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Une Femme Est Une Femme: Is This a Tragedy or a Comedy?

The next film on our list is Une Femme Est Une Femme, or A Woman is a Woman.  This is a French New Wave film from 1961, directed by Jean-Luc Godard, which means that it is clever, smug, and artsy.





This film is the story of a stripper who suddenly decides that she desperately wants a baby.  Her boyfriend Emile is reluctant, saying that they have plenty of time, while their friend Alfred is more than happy to oblige her with babymaking.  Arguments and random musical interludes ensue.


Random Musings:


  • I'm sorry, call me a cynic, but this little gadget to determine fertility does not seem to operate using scientifically sound principles.

  • 1961: A man is getting all worked up listening to Real vs Barca.  Some things never change, do they?

  • Did they seriously just stop what they were doing to bow to the audience?  What an odd film.  And I'm going to miss that fourth wall.

  • Why do they spend so much time and energy fighting each other?  It's tiring me out just watching them.


  • This woman's not the best at bargaining.  She basically just tried, "I'll make you boiled eggs if you father my child."

  • "Emile, I've just realized something.  You get on my nerves!" THANK YOU I HAVE BEEN SHOUTING THIS AT THE SCREEN FOR LITERALLY THE ENTIRE MOVIE!

  • "Don't you understand plain English?" ... ... while they're speaking French.  Somebody fell asleep at the subtitles.


I'm definitely feeling that music is key here.  There are times when it completely drowns out the dialogue, and then the only time you actually expect music (when a character is singing), there's nothing.  I know there is a point to the intrusive score, but I'm afraid I'm not quite clever enough to understand it.  This sums up most of my feelings about French New Wave cinema.  Is this playing with the idea of American musicals, where people break out into song and dance at the slightest provocation?  Possibly.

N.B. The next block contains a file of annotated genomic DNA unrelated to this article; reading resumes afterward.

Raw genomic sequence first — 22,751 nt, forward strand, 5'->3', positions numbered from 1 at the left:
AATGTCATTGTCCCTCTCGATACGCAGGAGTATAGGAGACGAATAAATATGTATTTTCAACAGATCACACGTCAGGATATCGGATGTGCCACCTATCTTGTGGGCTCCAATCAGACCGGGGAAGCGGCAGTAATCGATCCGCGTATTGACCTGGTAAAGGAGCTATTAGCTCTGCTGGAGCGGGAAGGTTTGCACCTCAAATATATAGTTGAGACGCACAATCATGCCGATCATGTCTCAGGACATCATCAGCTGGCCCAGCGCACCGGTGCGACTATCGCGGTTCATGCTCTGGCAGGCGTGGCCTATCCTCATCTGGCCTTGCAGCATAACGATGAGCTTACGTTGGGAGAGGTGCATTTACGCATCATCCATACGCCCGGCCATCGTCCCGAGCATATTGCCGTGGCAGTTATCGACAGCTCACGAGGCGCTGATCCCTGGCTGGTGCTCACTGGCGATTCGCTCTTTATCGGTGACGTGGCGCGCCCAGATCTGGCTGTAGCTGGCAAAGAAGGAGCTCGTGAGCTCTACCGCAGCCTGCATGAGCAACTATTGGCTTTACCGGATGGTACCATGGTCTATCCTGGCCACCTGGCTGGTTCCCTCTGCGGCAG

This film is the ultimate expression of style over substance.  Let's have no illusions about this: Godard is devoting screen time to two people fighting over how to pronounce their r's, while accompanied by a grand musical score.  These people talk a lot, but not really about anything important.  In a lot of ways it resembles the idea of the Pinter silence, where people chat so much and so superficially that their actual conversation is devoid of meaning, and serves to hide what the characters want to or perhaps should be talking about.

Is this film an acquired taste?  Abso-freaking-lutely.  It's like, I appreciate it for what it is, but I don't think I'm going to load this one up in my Netflix queue again anytime soon.  It's one of those movies where I feel experiencing it once is enough.


Thanks for reading, and come back next time!

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